Pathogen effector recognition by MLA immune receptors and reconstitution of receptor-mediated cell death in animal cells

Supervision: The project will be supervised by Paul Schulze-Lefert at the Max Planck Institute for Plant Breeding Research.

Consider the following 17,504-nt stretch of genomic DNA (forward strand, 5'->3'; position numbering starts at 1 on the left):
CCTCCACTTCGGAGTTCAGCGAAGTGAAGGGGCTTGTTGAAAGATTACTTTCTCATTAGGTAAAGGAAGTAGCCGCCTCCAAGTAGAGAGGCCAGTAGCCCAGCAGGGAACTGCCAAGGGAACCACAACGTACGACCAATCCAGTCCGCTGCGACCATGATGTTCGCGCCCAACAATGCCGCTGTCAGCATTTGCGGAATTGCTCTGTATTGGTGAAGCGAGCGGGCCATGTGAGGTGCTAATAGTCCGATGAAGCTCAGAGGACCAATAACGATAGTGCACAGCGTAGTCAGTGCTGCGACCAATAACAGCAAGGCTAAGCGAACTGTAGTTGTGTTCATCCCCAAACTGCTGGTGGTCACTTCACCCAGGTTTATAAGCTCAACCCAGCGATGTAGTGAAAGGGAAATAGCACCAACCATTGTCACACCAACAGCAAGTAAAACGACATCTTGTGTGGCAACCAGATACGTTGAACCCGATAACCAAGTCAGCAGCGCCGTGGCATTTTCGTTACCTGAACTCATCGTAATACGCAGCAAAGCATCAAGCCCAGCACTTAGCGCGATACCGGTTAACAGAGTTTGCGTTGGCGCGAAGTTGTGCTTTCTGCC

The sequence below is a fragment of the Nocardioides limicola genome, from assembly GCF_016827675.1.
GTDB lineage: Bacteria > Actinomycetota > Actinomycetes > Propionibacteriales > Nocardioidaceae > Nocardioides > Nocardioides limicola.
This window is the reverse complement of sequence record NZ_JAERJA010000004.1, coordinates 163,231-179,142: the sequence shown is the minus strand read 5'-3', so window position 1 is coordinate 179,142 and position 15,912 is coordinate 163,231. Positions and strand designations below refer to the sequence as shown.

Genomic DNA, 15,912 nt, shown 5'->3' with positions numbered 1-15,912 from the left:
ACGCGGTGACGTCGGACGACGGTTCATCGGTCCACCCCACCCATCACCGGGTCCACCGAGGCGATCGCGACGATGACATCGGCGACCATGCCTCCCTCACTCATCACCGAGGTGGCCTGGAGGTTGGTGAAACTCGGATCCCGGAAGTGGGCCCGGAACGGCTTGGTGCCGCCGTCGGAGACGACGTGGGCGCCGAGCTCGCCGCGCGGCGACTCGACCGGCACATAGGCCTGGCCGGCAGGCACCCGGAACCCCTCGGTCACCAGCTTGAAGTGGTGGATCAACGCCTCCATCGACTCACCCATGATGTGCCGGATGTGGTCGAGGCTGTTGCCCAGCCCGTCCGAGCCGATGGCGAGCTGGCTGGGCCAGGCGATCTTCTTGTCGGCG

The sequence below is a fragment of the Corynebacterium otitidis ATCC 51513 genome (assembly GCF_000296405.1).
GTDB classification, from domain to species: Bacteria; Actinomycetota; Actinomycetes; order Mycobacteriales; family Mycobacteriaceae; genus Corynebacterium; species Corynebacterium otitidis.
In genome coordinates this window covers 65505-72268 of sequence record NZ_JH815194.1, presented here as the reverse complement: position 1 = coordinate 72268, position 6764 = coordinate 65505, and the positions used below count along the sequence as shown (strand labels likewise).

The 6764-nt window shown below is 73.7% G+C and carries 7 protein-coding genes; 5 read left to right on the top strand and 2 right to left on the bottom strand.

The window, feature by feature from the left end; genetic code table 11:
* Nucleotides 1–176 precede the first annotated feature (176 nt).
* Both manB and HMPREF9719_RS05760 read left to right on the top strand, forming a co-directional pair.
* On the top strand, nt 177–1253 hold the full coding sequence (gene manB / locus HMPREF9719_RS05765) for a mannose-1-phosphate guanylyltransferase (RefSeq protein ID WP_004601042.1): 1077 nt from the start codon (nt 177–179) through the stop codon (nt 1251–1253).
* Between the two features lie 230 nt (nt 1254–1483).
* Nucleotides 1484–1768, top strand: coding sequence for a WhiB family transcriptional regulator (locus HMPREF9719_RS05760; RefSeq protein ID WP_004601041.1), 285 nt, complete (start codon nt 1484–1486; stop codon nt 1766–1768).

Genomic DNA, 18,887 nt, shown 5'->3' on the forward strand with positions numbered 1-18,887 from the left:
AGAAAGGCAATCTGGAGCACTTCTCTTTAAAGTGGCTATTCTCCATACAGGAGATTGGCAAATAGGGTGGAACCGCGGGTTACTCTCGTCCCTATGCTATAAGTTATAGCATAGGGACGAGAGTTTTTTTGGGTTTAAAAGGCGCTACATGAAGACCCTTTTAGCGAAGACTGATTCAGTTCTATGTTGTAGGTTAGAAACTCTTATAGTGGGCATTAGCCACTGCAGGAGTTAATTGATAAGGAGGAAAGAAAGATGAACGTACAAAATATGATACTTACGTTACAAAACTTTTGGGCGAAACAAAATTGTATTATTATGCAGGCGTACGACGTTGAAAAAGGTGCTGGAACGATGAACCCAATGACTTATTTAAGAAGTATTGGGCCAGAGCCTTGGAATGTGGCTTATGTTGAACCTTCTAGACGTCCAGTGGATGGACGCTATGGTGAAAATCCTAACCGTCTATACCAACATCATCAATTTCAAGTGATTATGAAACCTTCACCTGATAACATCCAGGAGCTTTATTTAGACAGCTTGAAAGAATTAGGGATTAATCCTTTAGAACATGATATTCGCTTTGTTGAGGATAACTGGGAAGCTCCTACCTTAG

Abstract: Plants have evolved an innate immune system to protect themselves from pathogenic microbes. One arm of this immune system relies on intracellular immune sensors, which are encoded by disease resistance genes and trigger potent immune responses when non-self molecules are detected. These cytoplasmic proteins are typically nucleotide-binding oligomerization domain (NOD)-like receptors (NLRs) and structurally related to innate immune sensors in animals, including humans. Most plant NLRs are categorized into three groups: the sensor coiled-coil (CC) domain-containing NLRs (CC-type NLRs or CNLs), sensor Toll-Interleukin-1 receptor (TIR) domain NLRs (TIR-type NLRs or TNLs), and signaling (helper) HeLo (HET-S and LOPB)-like domain-containing NLRs. NLRs are able to detect the presence of pathogen-derived avirulence effectors (AVRs) whose function is to aid the infection process of pathogens. Plant accession-dependent and pathogen strain-specific NLR-AVR interactions lead to effector-triggered immunity (ETI), often associated with localized host cell death, the hypersensitive response (HR), which is thought to eliminate nutrient supply to invading pathogens. Characterized AVRs of the fungal pathogen Blumeria graminis f. sp. hordei (Bgh) are directly recognized by barley NLR receptors (MLA) encoded at the polymorphic mildew locus a (Mla). The first aim of this project is to identify a Bgh AVRA effector and the cognate MLA3 receptor that is known to confer dual disease resistance to Bgh and the fungal pathogen Magnaporthe oryzae, the causal agent of rice blast. Heterologous expression of matching barley MLA and Bgh AVRA effectors is necessary and sufficient to trigger a cell death response in Nicotiana benthamiana and Arabidopsis thaliana. In an extension of these experiments, we will test whether activated CC-type MLA receptors can function autonomously to cause cell death through their expression in human HEKT cells to investigate the existence of common or distinctive cell death mechanisms activated by plant and animal/human NLR receptors.

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